An advisory committee of MK educators has translated seven Robert Munsch books into the Mi’kmaq language. The books will be distributed to students in every MK community.


The seven translated books are Thomas’ Snowsuit, Love You Forever, Mud Puddle, I Have To Go, I’m So Embarrassed, Andrew’s Loose Tooth, and A Promise is a Promise.


An advisory committee made up of Mi’kmaq language and literacy specialists from every MK community has worked on the translations for the past year, ensuring correct Mi’kmaq translation and that the messaging and presentation still properly represents Robert Munsch.


Janice Ciavaglia, MK Literacy Consultant, said they wanted to bring stories into the classroom that many students remember from their childhood.


MK Mi’kmaq Language Coordinator Blaire Gould agreed, but said the number of books published in Mi’kmaw was limited, especially children’s books.


“It’s important to make connections between English and Mi’kmaq when you’re young, and Robert Munsch’s iconic books jumped out at us as the perfect opportunity to build that bridge,” said Gould.


Along with the books, teachers will receive a lesson plan and a CD of the Mi’kmaq readings.


“Not all teachers in our schools are proficient in Mi’kmaq, but that shouldn’t stop our students from being able to learn in their language,” said Ciavaglia. “These readings and lesson plans will be a valuable resource for both teachers and students in the classroom for years to come.”


The project was funded through the Education Partnership Program and Mi’kmaw Kina’matnewey.


Eastern Woodland Publishing is publishing the five hundred copies of each book, as well as the 150 lesson plans. They will be distributed in May. 



Advisory committee members: Elizabeth Paul and Barbara Sylliboy (translators), Jane Meader, Phyllis Googoo, Josephine Peck, Maynard Marshall, Rosemary Marshall, Jacqueline Sullivan, Jackie Alex, Curtis Michael, Goldie Simon, Rose Meuse, Melanie Robinson, Yolanda Denny, Blaire Gould.


Lesson plan committee: Blaire Gould, Ann Landry, Brittany Fitzgerald, Angela Maloney, Kyla Bernard, Corinne Phillips, Janice Ciavaglia, Darlene Gillis, Ambrah MacNeil, Yolanda Denny, Jane Meader, Barbara Joe, Fran Young, Josephine Googoo.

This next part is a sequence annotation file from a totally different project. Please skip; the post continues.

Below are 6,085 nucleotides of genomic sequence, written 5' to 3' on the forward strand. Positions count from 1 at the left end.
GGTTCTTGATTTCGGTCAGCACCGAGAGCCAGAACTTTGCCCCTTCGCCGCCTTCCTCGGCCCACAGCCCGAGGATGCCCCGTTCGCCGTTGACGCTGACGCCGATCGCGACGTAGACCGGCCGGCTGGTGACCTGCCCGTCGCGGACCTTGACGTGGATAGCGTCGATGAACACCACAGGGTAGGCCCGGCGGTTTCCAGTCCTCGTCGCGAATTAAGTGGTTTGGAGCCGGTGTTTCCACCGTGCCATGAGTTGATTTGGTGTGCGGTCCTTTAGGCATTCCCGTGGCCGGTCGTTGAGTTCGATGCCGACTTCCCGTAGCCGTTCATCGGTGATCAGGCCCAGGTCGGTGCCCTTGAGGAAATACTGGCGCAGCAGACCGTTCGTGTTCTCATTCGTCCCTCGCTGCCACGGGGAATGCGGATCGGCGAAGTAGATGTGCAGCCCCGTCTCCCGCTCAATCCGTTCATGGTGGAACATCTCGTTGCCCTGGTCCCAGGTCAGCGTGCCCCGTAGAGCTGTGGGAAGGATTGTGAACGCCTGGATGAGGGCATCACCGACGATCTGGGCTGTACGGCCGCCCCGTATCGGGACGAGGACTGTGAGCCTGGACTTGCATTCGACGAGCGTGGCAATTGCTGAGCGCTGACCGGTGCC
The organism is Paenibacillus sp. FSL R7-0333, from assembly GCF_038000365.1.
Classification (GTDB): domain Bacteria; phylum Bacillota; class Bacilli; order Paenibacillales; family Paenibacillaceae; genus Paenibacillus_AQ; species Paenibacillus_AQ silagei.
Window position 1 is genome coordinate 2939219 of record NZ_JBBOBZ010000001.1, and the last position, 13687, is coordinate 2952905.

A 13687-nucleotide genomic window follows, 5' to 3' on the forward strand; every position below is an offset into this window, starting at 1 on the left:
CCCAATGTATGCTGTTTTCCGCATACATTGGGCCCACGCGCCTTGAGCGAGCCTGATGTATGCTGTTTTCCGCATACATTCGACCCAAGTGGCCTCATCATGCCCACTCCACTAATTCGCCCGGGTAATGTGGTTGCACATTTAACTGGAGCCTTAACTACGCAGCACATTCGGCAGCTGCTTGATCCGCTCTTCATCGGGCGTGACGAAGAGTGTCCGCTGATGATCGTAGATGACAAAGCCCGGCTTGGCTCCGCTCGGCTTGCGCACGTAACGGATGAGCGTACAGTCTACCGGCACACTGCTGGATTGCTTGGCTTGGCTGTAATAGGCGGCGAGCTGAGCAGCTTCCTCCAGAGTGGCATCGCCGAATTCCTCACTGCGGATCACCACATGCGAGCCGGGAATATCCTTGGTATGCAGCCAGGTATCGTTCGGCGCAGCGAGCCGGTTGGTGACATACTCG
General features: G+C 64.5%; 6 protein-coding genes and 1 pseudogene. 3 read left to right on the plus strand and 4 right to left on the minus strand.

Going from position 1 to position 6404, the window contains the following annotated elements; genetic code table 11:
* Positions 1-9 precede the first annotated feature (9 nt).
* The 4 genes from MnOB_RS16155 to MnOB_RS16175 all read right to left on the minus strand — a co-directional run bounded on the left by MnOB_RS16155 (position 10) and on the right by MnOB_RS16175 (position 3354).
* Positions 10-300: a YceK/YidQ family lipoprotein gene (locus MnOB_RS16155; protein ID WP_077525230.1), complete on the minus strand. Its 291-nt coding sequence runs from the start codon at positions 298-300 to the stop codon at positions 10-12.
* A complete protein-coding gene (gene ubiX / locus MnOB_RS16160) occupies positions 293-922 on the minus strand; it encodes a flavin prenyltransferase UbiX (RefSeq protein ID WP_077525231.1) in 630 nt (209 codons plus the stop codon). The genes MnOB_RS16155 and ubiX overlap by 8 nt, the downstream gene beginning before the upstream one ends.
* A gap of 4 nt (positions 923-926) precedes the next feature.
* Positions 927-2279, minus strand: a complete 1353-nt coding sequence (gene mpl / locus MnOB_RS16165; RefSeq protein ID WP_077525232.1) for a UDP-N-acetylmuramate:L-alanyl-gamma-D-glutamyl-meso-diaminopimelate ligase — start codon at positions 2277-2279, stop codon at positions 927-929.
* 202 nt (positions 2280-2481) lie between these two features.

On March 10, 11 and 12, more than 80 Mi’kmaw junior high and high school students from 12 Mi’kmaw communities in Nova Scotia attended the inaugural Nova Scotia Aboriginal Youth Skilled Trades Fair at the Comfort Inn in Halifax. Over three days, students explored ten skilled trades and learned about their apprenticeship processes, and funding, education and training opportunities.

Students visited experiential skilled trades booths and spoke one-on-one with skilled tradespeople working in their respective fields. They learned about a typical workday on-the-job, and the necessary education and work experience that are required to launch a career.

Acadia First Nation Chief Deborah Robinson addressed the youth at the fair’s opening ceremonies, encouraging them to keep their eyes, ears, and minds open to every career possibility, and to take the time to network with others.

She stated Mi’kmaw are being more active and visible in our province’s economy, and that we need and want our people, now more than ever, to gain essential skills and give back to our communities.

“It’s our priority to equip our students with the right education, skills and training, so they can find good jobs, succeed in the workforce, and give back to their communities,” said Robinson. “This starts with giving junior high and high school students hands-on learning experiences, and access to information so they can make the right academic choices.”

Al Gould, a grade nine student at Eskasoni Middle School, said he was excited to learn that he could start getting his hours towards an electrician certification while in high school.

“My dad is an electrician and I’ve been watching and learning what he does since I was ten. I work with him in the summertime and I think it's what I'd like to do as a career.”

Ann Sylliboy, Post Secondary Consultant at MK, and a member of the organizing committee for the trades fair, thanked the students for showing an interest in their future, their economy, and their communities.